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By our sheer numbers and interests, Baby Boomers are destined to change retirement forever. Many of us will continue to work; others will "downshift" or move to the Sun Belt. Find help with your dream here.
Spending Clean

Now that my kids are back to school, I have started going to a workout class. In addition to the exercises, the instructor stresses the importance of "eating clean". He defines "eating clean" as following basic nutritional wisdom: eat lots of veggies, drink lots of water, do not buy unhealthy snacks filled with sugar and/or bring known unhealthy foods home. To help with the eating part, I agreed to track my eating for a few weeks and then analyze the data.

 

I share that with you because the same is true for budgeting. Are you "spending clean"? "Spending clean" is spending within your means. If income is like the exercise side in the illustration above, than spending is the equivalent of eating. If you spend money on things you know you can't afford and if you stop communicating honestly about your spending and/or make excuses for getting into financial trouble, then you are not spending clean. These habits work against you no matter how much you want to live within your means.

 

Here are a few tips to help you start -- or get back to -- spending clean and achieving results:

 

1. Track your spending. This is as simple as jotting down the cost of everything you buy. This can be done in a small notebook -- or by using the CoupTracker which is part of my award-winning Couponizer  system. You may not need to do this all the time, but when you find yourself unable to declare "I am spending clean" then it's time to gather some data. A month's worth of data revealing what you buy will be enough to uncover where you might be overspending. Once you know this, you are in a better position to make targeted changes.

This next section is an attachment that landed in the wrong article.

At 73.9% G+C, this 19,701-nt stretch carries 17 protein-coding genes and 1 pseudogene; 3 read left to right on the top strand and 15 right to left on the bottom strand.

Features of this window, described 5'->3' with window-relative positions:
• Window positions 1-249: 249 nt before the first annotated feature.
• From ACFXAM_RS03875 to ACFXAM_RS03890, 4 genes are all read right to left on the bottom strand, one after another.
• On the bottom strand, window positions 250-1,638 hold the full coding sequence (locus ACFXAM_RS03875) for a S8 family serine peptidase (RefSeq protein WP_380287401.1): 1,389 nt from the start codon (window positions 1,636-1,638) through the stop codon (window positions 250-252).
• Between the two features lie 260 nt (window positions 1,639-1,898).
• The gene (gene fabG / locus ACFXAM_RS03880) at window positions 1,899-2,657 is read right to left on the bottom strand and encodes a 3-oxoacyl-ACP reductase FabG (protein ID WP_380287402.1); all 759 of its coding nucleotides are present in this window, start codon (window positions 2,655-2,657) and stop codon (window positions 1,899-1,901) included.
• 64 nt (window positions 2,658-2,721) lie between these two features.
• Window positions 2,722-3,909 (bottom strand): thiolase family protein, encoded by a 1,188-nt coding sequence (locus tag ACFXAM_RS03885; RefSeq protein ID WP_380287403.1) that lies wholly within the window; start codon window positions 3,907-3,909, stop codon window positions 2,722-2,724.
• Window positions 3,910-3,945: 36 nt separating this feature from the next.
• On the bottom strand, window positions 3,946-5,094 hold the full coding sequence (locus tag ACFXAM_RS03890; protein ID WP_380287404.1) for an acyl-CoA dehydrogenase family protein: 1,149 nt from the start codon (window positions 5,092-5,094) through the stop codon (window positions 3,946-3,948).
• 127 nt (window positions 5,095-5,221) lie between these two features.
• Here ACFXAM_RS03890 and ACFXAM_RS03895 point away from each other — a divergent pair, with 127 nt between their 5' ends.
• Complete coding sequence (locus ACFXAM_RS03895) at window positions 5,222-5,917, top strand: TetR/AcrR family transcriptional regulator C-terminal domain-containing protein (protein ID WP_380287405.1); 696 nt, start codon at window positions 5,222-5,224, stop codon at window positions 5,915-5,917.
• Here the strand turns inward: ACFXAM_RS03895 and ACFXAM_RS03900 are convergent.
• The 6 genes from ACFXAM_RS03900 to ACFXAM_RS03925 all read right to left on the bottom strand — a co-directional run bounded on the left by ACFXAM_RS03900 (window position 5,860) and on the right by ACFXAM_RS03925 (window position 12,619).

2.  Use Coupons. They are like vitamins: extra doses of savings. Yes, you can get by without them, but taking the time to organize and shop for extra savings has a way of motivating and encouraging clean spending.

 

3.  Establish a routine. Stocking the household week after week with an established routine is like riding a bike. Once you learn what works, then the flow of keeping items stocked and the household running is set in motion within realistic financial limits. If you fall off your routine, it is easy to get back on, just like with a bike.

 

Results will follow when you implement these simple tips to spending clean. I have figured that I save an average of $30 to $50 a week by using coupons. Having the right tools for the job and a positive attitude will go a long way to changing habits. Here's to healthier spending habits (and healthier eating habits too, if you share that goal with me).

 

By Amy Bergin

http://www.thecouponizer.com/

 

www.boomthis.com

 



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